The IACHR commissioner for Colombia, José Luis Caballero, acknowledged the "high level of impunity" and violence around the case. Caballero addressed the widow and the Cano family directly, asking them to accept "a sincere apology from the Inter-American Commission for the odd handling that the case had after the 2001 merits report, which was not timely notified to the parties."
He added, "The Commission regrets that this situation caused unnecessary delays that affected the victims in their reparations process" and hopes that "the implementation of the recommendations achieves the effect of somehow redressing the damage caused to the family and the victims."
In his intervention representing the Colombian State, the Minister of Justice and Law, Néstor Iván Osuna, acknowledged that "we failed Cano, his family... We are not facing an isolated homicide; we are facing the deliberate decision of a power structure to erase El Espectador, its owners, its journalists."
Osuna added that faced with this violence, "the Colombian state looked the other way" and acknowledged that this is "inexcusable and unacceptable." He emphasized the importance of preserving memory and recognizing Cano as "a symbol of decency, commitment to democracy, to freedom, and rights." The Minister of Justice expressed his "unavoidable commitment to reactivate the investigations" because "only then will we find the truth."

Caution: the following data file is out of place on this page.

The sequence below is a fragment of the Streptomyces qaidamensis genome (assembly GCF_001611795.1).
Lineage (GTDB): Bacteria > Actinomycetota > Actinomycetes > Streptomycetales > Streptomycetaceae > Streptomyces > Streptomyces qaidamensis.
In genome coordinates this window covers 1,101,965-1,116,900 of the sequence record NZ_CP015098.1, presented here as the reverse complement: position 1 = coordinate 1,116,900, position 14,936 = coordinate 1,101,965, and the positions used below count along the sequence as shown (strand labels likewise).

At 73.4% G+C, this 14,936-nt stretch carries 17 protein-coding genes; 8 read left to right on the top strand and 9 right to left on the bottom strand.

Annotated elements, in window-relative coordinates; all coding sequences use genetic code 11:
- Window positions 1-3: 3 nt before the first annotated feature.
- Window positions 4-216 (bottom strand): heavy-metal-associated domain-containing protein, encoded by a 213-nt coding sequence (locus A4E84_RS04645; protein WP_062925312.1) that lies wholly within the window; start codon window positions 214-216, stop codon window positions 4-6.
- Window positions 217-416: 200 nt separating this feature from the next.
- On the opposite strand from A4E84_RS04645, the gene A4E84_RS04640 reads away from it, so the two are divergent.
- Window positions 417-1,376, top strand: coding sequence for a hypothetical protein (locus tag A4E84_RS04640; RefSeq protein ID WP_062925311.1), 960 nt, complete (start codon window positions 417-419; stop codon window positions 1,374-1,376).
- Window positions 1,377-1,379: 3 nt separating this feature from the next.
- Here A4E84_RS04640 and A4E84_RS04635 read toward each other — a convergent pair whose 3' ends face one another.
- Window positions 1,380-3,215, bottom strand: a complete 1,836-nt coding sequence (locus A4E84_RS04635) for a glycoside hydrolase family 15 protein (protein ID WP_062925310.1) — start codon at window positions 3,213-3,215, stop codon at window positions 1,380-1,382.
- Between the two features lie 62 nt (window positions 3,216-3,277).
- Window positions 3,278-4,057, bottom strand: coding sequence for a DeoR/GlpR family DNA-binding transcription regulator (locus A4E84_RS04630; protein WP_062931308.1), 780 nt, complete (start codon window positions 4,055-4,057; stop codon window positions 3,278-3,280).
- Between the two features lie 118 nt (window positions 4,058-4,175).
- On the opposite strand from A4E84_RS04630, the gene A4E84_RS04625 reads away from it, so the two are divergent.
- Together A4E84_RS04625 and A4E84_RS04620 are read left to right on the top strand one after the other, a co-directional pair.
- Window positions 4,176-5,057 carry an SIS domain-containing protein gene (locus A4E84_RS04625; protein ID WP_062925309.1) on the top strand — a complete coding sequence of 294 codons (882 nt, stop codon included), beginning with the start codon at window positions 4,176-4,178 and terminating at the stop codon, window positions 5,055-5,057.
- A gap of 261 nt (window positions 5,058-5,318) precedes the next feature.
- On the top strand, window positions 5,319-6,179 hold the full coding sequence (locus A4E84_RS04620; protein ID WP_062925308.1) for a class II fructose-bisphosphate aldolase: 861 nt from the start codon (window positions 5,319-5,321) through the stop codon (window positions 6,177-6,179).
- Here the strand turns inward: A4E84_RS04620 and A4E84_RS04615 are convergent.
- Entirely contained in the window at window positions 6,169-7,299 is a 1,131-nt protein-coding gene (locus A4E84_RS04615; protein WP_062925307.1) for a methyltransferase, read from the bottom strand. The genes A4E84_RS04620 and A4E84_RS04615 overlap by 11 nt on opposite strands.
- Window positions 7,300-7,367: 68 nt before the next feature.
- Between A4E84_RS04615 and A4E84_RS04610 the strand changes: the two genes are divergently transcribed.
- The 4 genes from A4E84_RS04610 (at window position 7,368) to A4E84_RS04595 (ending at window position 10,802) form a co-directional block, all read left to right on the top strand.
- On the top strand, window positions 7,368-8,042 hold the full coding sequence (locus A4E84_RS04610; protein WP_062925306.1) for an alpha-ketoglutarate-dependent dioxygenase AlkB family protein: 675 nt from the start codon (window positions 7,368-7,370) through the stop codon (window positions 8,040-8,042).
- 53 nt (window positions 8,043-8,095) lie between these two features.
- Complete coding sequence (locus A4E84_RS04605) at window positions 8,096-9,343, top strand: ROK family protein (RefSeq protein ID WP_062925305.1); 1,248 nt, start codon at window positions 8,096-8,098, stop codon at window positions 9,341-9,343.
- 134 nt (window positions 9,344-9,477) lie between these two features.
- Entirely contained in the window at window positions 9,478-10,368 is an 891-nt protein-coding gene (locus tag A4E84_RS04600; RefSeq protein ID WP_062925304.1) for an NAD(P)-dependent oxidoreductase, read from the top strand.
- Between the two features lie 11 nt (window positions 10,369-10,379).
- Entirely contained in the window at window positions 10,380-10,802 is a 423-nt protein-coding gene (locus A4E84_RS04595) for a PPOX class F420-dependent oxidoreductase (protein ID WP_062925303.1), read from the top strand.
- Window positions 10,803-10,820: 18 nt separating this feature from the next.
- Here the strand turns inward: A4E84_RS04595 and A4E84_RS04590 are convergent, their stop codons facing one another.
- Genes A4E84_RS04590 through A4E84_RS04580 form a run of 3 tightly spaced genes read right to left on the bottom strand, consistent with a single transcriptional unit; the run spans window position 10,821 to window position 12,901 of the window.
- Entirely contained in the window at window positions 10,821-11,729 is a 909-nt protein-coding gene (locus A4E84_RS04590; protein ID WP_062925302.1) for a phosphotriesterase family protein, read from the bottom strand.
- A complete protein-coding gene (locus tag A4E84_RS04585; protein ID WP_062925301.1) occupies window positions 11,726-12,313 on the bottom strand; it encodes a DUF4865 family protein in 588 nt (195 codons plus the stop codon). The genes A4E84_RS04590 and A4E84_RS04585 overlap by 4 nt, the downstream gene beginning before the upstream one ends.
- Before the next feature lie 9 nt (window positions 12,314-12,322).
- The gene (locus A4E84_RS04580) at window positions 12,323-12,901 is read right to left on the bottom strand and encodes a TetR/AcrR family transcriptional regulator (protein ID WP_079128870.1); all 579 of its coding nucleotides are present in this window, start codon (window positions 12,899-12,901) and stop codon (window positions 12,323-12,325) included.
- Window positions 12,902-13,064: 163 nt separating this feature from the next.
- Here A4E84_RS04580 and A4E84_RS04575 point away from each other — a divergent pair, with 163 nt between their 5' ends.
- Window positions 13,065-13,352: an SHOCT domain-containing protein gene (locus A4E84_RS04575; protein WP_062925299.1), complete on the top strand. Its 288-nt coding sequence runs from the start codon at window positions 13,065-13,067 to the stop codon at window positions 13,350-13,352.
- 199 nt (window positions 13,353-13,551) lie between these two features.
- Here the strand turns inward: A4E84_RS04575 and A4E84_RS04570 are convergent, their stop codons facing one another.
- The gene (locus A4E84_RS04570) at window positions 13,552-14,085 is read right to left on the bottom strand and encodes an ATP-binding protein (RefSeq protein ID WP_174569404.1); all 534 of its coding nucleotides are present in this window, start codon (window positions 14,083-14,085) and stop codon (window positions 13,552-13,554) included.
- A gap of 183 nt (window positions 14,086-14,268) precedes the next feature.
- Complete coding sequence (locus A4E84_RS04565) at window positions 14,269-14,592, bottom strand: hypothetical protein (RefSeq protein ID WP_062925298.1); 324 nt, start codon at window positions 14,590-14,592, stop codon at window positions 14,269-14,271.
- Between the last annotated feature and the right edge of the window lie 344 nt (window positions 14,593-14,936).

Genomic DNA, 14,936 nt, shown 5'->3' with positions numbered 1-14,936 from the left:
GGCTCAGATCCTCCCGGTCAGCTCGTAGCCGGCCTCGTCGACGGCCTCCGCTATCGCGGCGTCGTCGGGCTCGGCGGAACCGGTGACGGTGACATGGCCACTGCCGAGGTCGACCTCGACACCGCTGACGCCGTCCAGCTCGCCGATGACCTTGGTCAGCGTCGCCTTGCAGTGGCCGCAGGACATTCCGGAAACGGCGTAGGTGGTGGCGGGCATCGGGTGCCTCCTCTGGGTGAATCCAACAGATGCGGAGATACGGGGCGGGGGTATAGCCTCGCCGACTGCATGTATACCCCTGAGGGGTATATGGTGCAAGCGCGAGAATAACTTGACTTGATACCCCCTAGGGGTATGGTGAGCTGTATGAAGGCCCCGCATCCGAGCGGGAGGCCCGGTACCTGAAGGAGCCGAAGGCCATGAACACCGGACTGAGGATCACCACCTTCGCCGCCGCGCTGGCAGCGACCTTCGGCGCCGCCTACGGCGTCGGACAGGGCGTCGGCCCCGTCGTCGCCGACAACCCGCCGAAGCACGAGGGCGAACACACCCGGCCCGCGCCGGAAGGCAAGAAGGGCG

In the final part of the event, Cano's widow and the petitioners signed the Agreement for the Compliance with the Recommendations issued by the Inter-American Commission on Human Rights in 2001, which includes clauses for the material and moral reparation of the family and seeking justice among others. With the signing of the agreement, endorsed by the director of the National Agency for Legal Defense of the State, Paula Robledo Silva, Ana María Busquets de Cano on behalf of the family, and by Rock, Bock, and Angelita Baeyens of the Robert F. Kennedy Human Rights, social reconciliation, satisfaction of victims' rights, and the non-repetition of what happened are sought.
During the ceremony, a documentary highlighting Cano's journalistic career and legacy in Colombian journalism was also presented. After Cano's assassination, the IAPA investigated and presented it before the IACHR on February 20, 1997. However, the process at the IACHR was marked by delays and other irregularities.
Rock thanked the valuable collaboration, leadership, and experience of FLIP and RFK Human Rights, organizations that along with the IAPA, drove the case at the IACHR.
IAPA is a non-profit organization dedicated to defending and promoting freedom of the press and expression in the Americas. It comprises more than 1,300 publications from the western hemisphere and is based in Miami, Florida, United States.